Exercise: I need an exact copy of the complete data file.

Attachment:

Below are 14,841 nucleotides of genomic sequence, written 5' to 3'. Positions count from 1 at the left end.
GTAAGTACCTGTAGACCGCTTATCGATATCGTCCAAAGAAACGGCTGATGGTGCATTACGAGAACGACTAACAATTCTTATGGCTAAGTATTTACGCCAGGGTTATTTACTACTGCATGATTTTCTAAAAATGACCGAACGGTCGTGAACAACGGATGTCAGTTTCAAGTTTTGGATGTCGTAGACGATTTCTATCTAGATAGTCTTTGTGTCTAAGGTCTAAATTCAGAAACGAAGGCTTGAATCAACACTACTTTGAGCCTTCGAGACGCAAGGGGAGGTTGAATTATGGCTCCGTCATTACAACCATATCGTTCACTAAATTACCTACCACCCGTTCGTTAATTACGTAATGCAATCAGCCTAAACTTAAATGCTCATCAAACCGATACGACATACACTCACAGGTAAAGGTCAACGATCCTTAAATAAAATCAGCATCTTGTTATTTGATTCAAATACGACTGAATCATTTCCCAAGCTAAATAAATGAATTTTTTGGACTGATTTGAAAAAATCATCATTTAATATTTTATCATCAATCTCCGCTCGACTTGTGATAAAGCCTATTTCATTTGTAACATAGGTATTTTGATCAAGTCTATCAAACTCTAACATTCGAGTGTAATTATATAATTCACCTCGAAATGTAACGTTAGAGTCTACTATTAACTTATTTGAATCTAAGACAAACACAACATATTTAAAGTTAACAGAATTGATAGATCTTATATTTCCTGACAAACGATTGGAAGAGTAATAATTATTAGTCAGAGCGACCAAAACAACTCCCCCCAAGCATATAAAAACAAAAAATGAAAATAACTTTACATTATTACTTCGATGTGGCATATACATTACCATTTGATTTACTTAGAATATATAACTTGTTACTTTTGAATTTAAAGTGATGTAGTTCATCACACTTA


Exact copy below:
Below are 14,841 nucleotides of genomic sequence, written 5' to 3'. Positions count from 1 at the left end.
GTAAGTACCTGTAGACCGCTTATCGATATCGTCCAAAGAAACGGCTGATGGTGCATTACGAGAACGACTAACAATTCTTATGGCTAAGTATTTACGCCAGGGTTATTTACTACTGCATGATTTTCTAAAAATGACCGAACGGTCGTGAACAACGGATGTCAGTTTCAAGTTTTGGATGTCGTAGACGATTTCTATCTAGATAGTCTTTGTGTCTAAGGTCTAAATTCAGAAACGAAGGCTTGAATCAACACTACTTTGAGCCTTCGAGACGCAAGGGGAGGTTGAATTATGGCTCCGTCATTACAACCATATCGTTCACTAAATTACCTACCACCCGTTCGTTAATTACGTAATGCAATCAGCCTAAACTTAAATGCTCATCAAACCGATACGACATACACTCACAGGTAAAGGTCAACGATCCTTAAATAAAATCAGCATCTTGTTATTTGATTCAAATACGACTGAATCATTTCCCAAGCTAAATAAATGAATTTTTTGGACTGATTTGAAAAAATCATCATTTAATATTTTATCATCAATCTCCGCTCGACTTGTGATAAAGCCTATTTCATTTGTAACATAGGTATTTTGATCAAGTCTATCAAACTCTAACATTCGAGTGTAATTATATAATTCACCTCGAAATGTAACGTTAGAGTCTACTATTAACTTATTTGAATCTAAGACAAACACAACATATTTAAAGTTAACAGAATTGATAGATCTTATATTTCCTGACAAACGATTGGAAGAGTAATAATTATTAGTCAGAGCGACCAAAACAACTCCCCCCAAGCATATAAAAACAAAAAATGAAAATAACTTTACATTATTACTTCGATGTGGCATATACATTACCATTTGATTTACTTAGAATATATAACTTGTTACTTTTGAATTTAAAGTGATGTAGTTCATCACACTTA